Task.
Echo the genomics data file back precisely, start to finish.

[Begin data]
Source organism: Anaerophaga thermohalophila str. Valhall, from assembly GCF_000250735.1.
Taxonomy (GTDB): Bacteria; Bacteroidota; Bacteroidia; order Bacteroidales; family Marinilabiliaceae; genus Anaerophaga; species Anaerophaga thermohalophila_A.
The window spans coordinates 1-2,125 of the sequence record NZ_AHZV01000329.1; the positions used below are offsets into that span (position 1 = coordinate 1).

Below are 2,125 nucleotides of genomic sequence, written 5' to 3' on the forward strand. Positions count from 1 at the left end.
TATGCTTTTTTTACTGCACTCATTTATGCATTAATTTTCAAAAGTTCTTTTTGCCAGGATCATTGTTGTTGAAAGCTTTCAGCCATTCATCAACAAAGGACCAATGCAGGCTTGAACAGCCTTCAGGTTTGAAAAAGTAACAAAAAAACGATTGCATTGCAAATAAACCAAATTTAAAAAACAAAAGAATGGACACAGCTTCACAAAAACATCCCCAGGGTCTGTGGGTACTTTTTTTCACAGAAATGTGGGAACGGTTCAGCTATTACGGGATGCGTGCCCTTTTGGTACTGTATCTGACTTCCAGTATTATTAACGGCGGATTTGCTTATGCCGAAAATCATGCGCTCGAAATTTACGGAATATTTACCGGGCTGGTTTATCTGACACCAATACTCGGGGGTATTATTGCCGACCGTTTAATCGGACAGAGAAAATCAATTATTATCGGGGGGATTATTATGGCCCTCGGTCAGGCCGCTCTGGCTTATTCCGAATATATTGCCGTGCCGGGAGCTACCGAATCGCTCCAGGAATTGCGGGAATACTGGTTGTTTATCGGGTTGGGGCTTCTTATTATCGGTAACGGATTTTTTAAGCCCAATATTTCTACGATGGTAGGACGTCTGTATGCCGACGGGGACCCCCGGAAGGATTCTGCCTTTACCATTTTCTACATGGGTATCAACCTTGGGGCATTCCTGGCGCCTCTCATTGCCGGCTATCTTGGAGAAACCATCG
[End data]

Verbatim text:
Source organism: Anaerophaga thermohalophila str. Valhall, from assembly GCF_000250735.1.
Taxonomy (GTDB): Bacteria; Bacteroidota; Bacteroidia; order Bacteroidales; family Marinilabiliaceae; genus Anaerophaga; species Anaerophaga thermohalophila_A.
The window spans coordinates 1-2,125 of the sequence record NZ_AHZV01000329.1; the positions used below are offsets into that span (position 1 = coordinate 1).

Below are 2,125 nucleotides of genomic sequence, written 5' to 3' on the forward strand. Positions count from 1 at the left end.
TATGCTTTTTTTACTGCACTCATTTATGCATTAATTTTCAAAAGTTCTTTTTGCCAGGATCATTGTTGTTGAAAGCTTTCAGCCATTCATCAACAAAGGACCAATGCAGGCTTGAACAGCCTTCAGGTTTGAAAAAGTAACAAAAAAACGATTGCATTGCAAATAAACCAAATTTAAAAAACAAAAGAATGGACACAGCTTCACAAAAACATCCCCAGGGTCTGTGGGTACTTTTTTTCACAGAAATGTGGGAACGGTTCAGCTATTACGGGATGCGTGCCCTTTTGGTACTGTATCTGACTTCCAGTATTATTAACGGCGGATTTGCTTATGCCGAAAATCATGCGCTCGAAATTTACGGAATATTTACCGGGCTGGTTTATCTGACACCAATACTCGGGGGTATTATTGCCGACCGTTTAATCGGACAGAGAAAATCAATTATTATCGGGGGGATTATTATGGCCCTCGGTCAGGCCGCTCTGGCTTATTCCGAATATATTGCCGTGCCGGGAGCTACCGAATCGCTCCAGGAATTGCGGGAATACTGGTTGTTTATCGGGTTGGGGCTTCTTATTATCGGTAACGGATTTTTTAAGCCCAATATTTCTACGATGGTAGGACGTCTGTATGCCGACGGGGACCCCCGGAAGGATTCTGCCTTTACCATTTTCTACATGGGTATCAACCTTGGGGCATTCCTGGCGCCTCTCATTGCCGGCTATCTTGGAGAAACCATCG